(DPA, Ha’aretz, Reuters)
Seven Israeli settlers were arrested and several soldiers injured during the evacuation of the “Giborei Hevron” outpost that had been established last month on the road to the Tomb of the Patriarchs, at the spot where 12 soldiers had been killed in an ambush. A Defence Ministry statement said the mobile homes on the site constituted “an illegal outpost on private Palestinian land.” A total of around 200 settlers were evacuated from the outpost, including several dozen who had arrived the previous night to reinforce those already there, after the rumours of the planned evacuation spread. Settlers vowed to soon rebuild the outpost.
(Arutz 7, Ha’aretz)
IDF demolished the Tulkarm house of the Palestinian who had carried out the 10 November 2002 attack on Kibbutz Metzer, calling the action “a message to suicide attackers and their partners in terrorism that there is a price to be paid by those who partake in terror.” His father was arrested.
The World Bank said in a statement that the Italian Government would grant the PA €10 million in aid under an agreement signed in Ramallah, in the presence of Chairman Arafat, “to help relieve the economic and social hardship caused by the current political crisis in the West Bank and Gaza Strip”. The funds would “be dedicated to damage repair and emergency job creation projects in the areas of health, education, water and agriculture as well as small scale community-based infrastructure projects.”
A Palestinian had been killed and another wounded when Israeli tanks opened fired at their car near Jenin, Palestinian security officials told
Israel’s Labour Party unanimously approved a new election platform, which called for renewing peace negotiations with the Palestinians, while at the same time continuing Israel’s battle against terrorism. If no Palestinian negotiating partner was found, a Labour-led Government would opt for a “unilateral separation” from the Palestinians, according to the principle that “the Jews will get what is Jewish and the Palestinians what is Palestinian”. This meant Israel would withdraw from 65 per cent of the West Bank, except for the largest settlements blocks there, and from the entire Gaza Strip, where it would evacuate all settlements, evacuating a total of 35,000 settlers. At the same time the platform called for confiscating pockets of land southwest of Bethlehem, west of Jericho and southeast of Hebron, as well as a long strip along the West Bank border, north of Jerusalem. The entire Jordan Valley would also remain under Israeli security control. This would mean that around 55,000 Palestinians would continue to live under Israeli control.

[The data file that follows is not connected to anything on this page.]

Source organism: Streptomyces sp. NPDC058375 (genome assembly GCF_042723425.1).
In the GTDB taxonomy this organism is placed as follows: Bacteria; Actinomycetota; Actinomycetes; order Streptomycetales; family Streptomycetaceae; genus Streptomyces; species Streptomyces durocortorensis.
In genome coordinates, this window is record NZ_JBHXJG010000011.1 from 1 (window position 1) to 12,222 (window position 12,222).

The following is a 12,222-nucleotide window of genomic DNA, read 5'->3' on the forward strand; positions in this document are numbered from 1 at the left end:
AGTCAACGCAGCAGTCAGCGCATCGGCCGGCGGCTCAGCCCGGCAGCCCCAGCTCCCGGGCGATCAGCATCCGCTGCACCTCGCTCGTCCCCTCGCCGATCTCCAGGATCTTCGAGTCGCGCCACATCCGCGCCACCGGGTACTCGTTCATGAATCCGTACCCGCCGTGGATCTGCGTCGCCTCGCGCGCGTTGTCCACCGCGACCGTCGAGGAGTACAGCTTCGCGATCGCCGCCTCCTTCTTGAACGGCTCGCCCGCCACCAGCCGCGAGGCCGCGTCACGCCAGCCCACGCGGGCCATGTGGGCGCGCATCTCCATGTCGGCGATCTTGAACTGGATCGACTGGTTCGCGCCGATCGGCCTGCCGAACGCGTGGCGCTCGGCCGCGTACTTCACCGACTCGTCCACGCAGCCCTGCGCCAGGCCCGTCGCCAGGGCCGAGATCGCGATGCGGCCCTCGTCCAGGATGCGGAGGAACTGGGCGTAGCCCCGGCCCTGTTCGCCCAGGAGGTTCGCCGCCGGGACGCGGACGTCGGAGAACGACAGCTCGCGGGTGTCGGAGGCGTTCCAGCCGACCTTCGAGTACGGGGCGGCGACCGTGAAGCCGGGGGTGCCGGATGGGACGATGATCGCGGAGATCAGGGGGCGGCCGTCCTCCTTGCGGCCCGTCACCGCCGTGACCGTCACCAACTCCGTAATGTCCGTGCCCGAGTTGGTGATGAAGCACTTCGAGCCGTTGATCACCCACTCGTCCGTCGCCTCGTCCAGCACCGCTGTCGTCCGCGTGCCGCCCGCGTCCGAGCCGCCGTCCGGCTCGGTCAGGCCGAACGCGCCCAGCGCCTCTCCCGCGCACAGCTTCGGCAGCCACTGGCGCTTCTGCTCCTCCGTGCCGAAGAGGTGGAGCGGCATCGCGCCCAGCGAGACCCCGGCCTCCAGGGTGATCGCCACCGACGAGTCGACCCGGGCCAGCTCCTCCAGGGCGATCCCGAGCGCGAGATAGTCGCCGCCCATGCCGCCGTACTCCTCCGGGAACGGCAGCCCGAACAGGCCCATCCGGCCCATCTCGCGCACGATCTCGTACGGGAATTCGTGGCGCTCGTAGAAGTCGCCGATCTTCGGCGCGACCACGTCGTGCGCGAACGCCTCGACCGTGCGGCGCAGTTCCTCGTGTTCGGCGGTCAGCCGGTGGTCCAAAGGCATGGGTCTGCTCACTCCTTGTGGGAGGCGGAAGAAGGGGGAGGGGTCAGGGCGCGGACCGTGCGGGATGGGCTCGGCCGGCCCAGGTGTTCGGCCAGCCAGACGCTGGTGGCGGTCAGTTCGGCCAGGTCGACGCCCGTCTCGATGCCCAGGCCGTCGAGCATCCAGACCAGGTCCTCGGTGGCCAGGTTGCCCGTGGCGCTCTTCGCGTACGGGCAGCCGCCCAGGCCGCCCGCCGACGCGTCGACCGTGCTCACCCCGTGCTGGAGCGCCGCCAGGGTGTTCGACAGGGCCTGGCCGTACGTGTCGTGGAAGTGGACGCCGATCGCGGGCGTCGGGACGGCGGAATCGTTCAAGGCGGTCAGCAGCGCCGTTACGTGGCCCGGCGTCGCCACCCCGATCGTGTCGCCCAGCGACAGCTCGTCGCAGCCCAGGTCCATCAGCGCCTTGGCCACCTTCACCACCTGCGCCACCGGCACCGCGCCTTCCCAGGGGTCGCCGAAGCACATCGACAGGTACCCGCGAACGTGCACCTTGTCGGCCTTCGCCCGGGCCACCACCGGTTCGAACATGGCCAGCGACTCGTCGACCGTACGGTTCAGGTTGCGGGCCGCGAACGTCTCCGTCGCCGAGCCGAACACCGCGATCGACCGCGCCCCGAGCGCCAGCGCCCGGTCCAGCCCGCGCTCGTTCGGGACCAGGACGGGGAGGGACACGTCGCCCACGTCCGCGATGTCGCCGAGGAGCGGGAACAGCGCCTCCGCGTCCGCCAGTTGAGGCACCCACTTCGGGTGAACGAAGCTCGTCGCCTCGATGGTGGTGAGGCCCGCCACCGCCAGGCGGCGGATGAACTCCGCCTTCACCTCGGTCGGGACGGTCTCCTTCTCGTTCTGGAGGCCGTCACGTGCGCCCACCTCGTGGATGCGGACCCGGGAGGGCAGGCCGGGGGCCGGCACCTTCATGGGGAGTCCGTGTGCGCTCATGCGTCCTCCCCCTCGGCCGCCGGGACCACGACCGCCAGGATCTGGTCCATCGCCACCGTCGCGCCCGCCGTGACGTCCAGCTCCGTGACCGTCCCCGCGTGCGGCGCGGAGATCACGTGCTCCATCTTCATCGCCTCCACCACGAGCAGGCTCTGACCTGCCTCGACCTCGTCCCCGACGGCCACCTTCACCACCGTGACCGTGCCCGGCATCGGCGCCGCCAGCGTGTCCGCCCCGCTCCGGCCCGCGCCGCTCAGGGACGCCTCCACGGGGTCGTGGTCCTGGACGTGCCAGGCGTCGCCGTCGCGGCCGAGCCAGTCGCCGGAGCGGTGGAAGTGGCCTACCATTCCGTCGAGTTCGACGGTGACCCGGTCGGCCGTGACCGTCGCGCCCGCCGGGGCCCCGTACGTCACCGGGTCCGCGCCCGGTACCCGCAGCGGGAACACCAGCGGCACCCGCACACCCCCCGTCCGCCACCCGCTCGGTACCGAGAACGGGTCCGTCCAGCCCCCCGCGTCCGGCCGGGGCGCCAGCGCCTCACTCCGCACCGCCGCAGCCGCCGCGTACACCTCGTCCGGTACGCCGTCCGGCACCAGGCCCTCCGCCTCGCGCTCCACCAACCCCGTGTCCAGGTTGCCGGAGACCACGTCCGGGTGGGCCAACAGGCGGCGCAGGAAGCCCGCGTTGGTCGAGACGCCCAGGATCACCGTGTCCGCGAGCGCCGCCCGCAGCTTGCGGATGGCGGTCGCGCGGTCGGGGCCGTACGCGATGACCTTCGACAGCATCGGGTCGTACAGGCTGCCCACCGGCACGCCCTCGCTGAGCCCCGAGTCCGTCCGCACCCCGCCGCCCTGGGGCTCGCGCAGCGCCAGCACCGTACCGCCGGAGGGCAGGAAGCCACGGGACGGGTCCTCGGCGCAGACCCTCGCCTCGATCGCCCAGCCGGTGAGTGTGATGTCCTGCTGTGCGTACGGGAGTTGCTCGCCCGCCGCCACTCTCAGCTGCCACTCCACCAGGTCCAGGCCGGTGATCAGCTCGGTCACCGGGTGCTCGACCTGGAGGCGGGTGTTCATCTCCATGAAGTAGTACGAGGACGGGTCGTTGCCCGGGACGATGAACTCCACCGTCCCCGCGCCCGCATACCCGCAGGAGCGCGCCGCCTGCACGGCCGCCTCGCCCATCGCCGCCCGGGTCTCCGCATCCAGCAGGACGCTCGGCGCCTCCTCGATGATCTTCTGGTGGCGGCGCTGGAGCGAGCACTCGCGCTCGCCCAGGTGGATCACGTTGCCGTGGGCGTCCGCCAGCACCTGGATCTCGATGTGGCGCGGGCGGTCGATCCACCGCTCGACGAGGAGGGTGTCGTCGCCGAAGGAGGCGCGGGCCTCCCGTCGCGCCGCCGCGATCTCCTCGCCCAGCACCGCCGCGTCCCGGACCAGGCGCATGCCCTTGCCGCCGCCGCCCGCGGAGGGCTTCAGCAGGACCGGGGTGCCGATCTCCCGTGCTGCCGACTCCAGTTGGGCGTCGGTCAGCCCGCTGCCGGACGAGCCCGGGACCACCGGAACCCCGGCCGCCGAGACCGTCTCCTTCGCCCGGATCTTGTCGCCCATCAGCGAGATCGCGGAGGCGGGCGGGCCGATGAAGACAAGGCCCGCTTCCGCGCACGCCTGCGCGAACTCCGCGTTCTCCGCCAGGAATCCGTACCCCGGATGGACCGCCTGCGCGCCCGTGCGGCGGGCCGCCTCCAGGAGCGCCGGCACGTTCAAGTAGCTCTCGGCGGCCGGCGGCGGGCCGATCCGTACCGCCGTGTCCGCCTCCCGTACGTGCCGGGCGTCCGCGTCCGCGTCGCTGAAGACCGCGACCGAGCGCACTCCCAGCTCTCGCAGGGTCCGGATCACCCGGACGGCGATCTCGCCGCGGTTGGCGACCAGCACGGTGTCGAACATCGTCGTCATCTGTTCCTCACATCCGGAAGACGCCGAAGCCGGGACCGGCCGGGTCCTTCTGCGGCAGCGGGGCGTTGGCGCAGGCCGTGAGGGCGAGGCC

(AFP, DPA, The Jerusalem Post)
The Palestinian Central Election Committee formally recommended that Chairman Arafat delay general elections scheduled for 20 January 2003. The Committee said it needed at least 100 days to prepare for the elections, but was unable to do so because of the ongoing Israeli military presence and curfews in Palestinian cities.
A Palestinian man was killed and three others injured overnight during an Israeli army incursion into the town of Deir el-Balah, in the central Gaza Strip. Six tanks and two bulldozers had rolled into the town, while two Israeli helicopter gunships had fired automatic machine-gun rounds, the sources said. The IDF had ordered the inhabitants of the home of a Fatah activist to evacuate the building before destroying that and two other homes. In a separate incident, Palestinian militants shot dead an Israeli rabbi from the settlement of “Netzer Hazani”, when they opened fire as he was driving in his car with his wife and six children near the “Kissufim” junction, on the main road leading to the settlement in the southern Gaza Strip. Across the West Bank, Israeli troops detained 41 Palestinians.
(AFP, DPA, Ha’aretz, The Jerusalem Post, Reuters)
Defence Minister Mofaz announced that the IDF would continue to operate in Bethlehem during the holidays and that he had approved a plan for a military deployment in the city adapted for the festive season. “The Israel Defence Forces will enable the Christmas celebrations to take place,” he told
, but added that Israel’s security and continued threats of attacks were a factor which outweighed all others.